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Archive for the ‘History’ Category

‘Honor & Sacrifice’ wins American history documentary award

Friday, April 18th, 2014
Contributed file photo Don Sellers and Lucy Ostrander's "Honor & Sacrifice" won the Erik Barnouw Award from the Organization of American Historians for outstanding programming in documentary film concerned with American history.

Contributed file photo
Don Sellers and Lucy Ostrander’s “Honor & Sacrifice” won the Erik Barnouw Award from the Organization of American Historians for outstanding programming in documentary film concerned with American history.

Lucy Ostrander and Don Sellers’ “Honor & Sacrifice: The Roy Matsumoto Story” continues to impress critics and audiences.

Last weekend, the documentary captured the prestigious Erik Barnouw Award from the Organization of American Historians for outstanding programming in documentary film concerned with American history in Atlanta, Ga.

“Honor & Sacrifice” focuses on Roy Matsumoto and his Japanese immigrant family that endured tragedy and triumph during World War II. Matsumoto’s daughter, Karen, lives on Bainbridge Island and is the film’s associate producer.

“We’re particularly pleased because for the creators of historical documentaries, the Erik Barnouw Award represents one of the most important honors achievable,” said Ostrander, whose Stourwater Pictures is located on Bainbridge. “It not only speaks to the scholarly rigor of the work, but also to its historical importance.”

Ostrander said past winners of the award include Ken Burns and Henry Hampton, as well as revered films such as “The Most Dangerous Man in America” and “Death and the Civil War.”

“The Organization of American Historians is the major organization for historians who study and teach about the United States,” Ostrander said. “They annually present a small number of awards in recognition of scholarly and professional achievements in the field of American history. Only one is for a film, so the award is extremely competitive.”

If “Honor & Sacrifice” sounds familiar it should. It was shown at 15th annual Celluloid Bainbridge Film Festival last November.

If you haven’t seen the stirring ”Honor & Sacrifice” yet, you’re in luck. It will be broadcast on Seattle public television station KCTS at 7 p.m. Sunday, May 25.


Public memorial for Kitamoto set for April 6

Wednesday, March 26th, 2014

The community is encouraged to wear either purple and gold or Hawaiian attire when they attend a public memorial service for Frank Kitamoto at 2 p.m. Sunday, April 6, at Woodward Middle School, Kitamoto’s sister Lilly Kodama said.

“We are telling people to wear purple and gold as Frank was an ardent U of W Husky fan or Hawaiian attire as this was his favorite vacation spot,” Kodama said.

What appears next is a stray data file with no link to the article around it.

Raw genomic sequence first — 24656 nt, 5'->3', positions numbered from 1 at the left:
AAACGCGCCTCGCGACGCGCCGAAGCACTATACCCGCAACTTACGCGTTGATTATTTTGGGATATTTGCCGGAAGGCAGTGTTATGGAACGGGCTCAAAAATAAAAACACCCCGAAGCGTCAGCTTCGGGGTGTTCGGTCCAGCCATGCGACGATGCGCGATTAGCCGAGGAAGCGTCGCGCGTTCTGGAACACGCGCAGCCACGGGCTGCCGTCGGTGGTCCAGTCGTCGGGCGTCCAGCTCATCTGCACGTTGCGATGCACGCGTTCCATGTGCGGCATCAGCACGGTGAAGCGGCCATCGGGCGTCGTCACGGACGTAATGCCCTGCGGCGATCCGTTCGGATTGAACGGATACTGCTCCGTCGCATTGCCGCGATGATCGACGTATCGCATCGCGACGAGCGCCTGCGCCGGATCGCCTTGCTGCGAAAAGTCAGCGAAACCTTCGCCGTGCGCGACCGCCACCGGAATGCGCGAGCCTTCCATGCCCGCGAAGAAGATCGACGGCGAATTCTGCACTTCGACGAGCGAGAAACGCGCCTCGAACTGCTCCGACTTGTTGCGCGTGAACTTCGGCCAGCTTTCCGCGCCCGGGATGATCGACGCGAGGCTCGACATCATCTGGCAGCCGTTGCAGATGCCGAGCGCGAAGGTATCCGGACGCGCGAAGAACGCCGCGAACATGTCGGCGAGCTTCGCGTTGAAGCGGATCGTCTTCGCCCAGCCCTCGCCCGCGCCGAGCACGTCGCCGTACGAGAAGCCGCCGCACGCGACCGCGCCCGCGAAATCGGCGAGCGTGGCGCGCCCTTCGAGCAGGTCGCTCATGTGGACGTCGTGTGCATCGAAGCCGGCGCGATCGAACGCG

After being hospitalized for six weeks, Kitamoto died at age 74 on March 15 at a Seattle hospital.

During World War II, Kitamoto was interred for three years with his family when he was just 2 years old. Kitamoto, who worked as dentist, was well known for traveling around the country informing people about the Japanese-American internment camps and his experiences.

“Besides his speaking presentations,” son Derek Kitamoto said, “…my fondest memories are of going to Sonics, Seahawks and Husky football games with my father. He was a big sports fan and longtime Husky football season ticket holder. I also cherished the few times I was able to go with him on his annual trips to Hawaii. The Hawaiian islands were his home away from home.”

Contributed Photo/Courtesy of Bainbridge Island Japanese American Exclusion Memorial “(Frank Kitamoto was) a humble, gracious soul with (a) hearty, infectious laugh and a 1,000 watt smile that would light up the darkest room," says Clarence Moriwaki, president of the Bainbridge Japanese American Exclusion Memorial.

Contributed Photo/Courtesy of Bainbridge Island Japanese American Exclusion Memorial
“(Frank Kitamoto was) a humble, gracious soul with (a) hearty, infectious laugh and a 1,000 watt smile that would light up the darkest room,” says Clarence Moriwaki, president of the Bainbridge Japanese American Exclusion Memorial.


Patriotism abounds at decommissioning ceremony for former military housing

Wednesday, March 26th, 2014
Ethan Fowler/Special to the Kitsap Sun Jim Walkowski, right, talks about former Government Way housing resident Tony Watson, a U.S. Navy underwater diver who was on the 1985 hijacked TWA airplane of Flight 847, during the March 20 Government Way decommissioning ceremony.